People Power Party Chairman Lee Jun-seok answers questions from reporters Friday after his lunch meeting with Kim Chong-in, head of the election campaign committee for Yoon Suk-yeol. (Joint Press Corps)
Strife within the main opposition People Power Party has reached its peak and is expected to carry onto 2022, as the latest attempt to bring peace fell short amid dwindling support for presidential nominee Yoon Suk-yeol on the last day of 2021.
Kim Chong-in, head of Yoon’s presidential election campaign committee, said Friday his attempt to bring People Power Party Chairman Lee Jun-seok back to the team failed after the two held a meeting over lunch in Seoul the same day.
"Whether or not Chairman Lee returns to the election campaign committee does not mean much," Kim told reporters after the meeting.
"Chairman Lee is the leader of the party, so he has a job to lead the party to victory in the presidential election. He will do that job."
Lee told reporters that there hasn't been much change in the situation, adding that the meeting was a place where the two shared thoughts on what changes might be needed for the election campaign committee.
The party chairman said he has no plans to meet Yoon at this point, adding that there weren't any matter Kim particularly suggested during the meeting.
Lee and Yoon have been at odds since the party chairman resigned from the campaign committee last week following a heated feud with Rep. Cho Su-jin over the line of command within the party. The conflict deepened as the two sides failed to agree on Lee’s demand for extensive reforms in the campaign team.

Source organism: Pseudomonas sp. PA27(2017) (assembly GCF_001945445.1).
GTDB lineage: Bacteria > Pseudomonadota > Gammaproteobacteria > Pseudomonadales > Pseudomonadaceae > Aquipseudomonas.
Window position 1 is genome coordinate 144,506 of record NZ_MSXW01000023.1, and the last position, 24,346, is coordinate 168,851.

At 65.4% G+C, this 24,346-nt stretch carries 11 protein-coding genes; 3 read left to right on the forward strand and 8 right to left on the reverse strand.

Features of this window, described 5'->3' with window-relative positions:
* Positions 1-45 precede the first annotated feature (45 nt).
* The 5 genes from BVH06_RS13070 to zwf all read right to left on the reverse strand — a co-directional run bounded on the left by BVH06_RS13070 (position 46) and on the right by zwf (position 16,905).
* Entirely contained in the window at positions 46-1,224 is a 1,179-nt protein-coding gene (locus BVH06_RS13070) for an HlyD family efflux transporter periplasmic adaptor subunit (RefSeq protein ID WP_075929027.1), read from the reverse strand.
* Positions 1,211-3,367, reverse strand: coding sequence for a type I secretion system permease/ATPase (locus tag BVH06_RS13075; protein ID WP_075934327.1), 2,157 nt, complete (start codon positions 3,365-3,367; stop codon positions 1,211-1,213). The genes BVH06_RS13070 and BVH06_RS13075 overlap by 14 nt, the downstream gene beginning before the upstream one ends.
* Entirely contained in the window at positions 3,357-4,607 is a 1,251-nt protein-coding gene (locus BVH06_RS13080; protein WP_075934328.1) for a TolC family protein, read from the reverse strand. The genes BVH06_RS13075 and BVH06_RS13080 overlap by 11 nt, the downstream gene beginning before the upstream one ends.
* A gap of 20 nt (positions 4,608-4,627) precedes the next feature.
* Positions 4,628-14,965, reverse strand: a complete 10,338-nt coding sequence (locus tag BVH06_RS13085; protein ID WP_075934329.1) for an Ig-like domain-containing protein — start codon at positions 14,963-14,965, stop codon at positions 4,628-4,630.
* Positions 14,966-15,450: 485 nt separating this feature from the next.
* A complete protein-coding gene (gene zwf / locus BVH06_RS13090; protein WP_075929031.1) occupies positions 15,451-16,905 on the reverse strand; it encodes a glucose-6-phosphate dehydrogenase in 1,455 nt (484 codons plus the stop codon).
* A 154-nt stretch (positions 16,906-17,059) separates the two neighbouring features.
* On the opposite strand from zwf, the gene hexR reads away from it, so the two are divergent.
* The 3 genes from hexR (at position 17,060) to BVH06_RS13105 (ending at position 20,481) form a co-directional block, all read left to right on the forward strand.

He had served as a standing co-chair of the committee in charge of directing publicity and media relations until his resignation, but kept his seat as the party chairman. Since resigning, Lee maintained a negative stance towards Yoon’s campaign endeavors, emphasizing the need to overhaul the committee.
Lee said in a radio interview Thursday that the election campaign committee should disassemble entirely and re-formed. Its overly large structure has too many officials, he said, which hinders quick responsiveness and undermines the chances of winning against Lee Jae-myung of the ruling Democratic Party of Korea.
Yet Lee said the party should stick with Yoon as its presidential nominee, as there are no chances of winning the election if they changed their candidate at this point.
Yoon rebutted Lee Jun-seok’s criticisms during a campaign event later that day, saying that his campaign committee is not big in its operations. He added that calls to overhaul the entity with just months left until the election “seems malicious in intent,” for it could be interpreted as “asking to give up the election.”
The public has been divided over who’s at fault for the conflict. One side has claimed the campaign team is under turmoil due to Yoon’s lack of experience in politics and his out-of-sync recruitment picks. These factors are why there’s a void of strong leadership, it claims.
The other side has blamed Lee Jun-seok for the feud, saying he is making too many demands to benefit himself while the focus should be on winning the presidential election under the lead of the presidential nominee.
Kim told reporters last week that bringing reforms to the election campaign committee is not being considered at this point, as any reforms made now could bring unwanted turmoil to the party and dim the chances of Yoon winning the election.
But he added then the campaign team will make up for any deficiencies on the way, especially as the continued feud within the party dragged down Yoon’s ratings and favorability among voters based on the latest polls.
According to a poll of 1,000 adults conducted from Monday to Wednesday by Embrain Public, Kstat Research, Korea Research and Hankook Research, Lee Jae-myung was sharply ahead of Yoon by 39 percent to 28 percent.
The survey said 45 percent of the respondents want the ruling party to continue its rule over state affairs, while 40 percent responded they wanted the opposition to win and overturn the power.For more information regarding the survey results, visit the National Election Survey Deliberation Commission homepage.
By Ko Jun-tae (firstname.lastname@example.org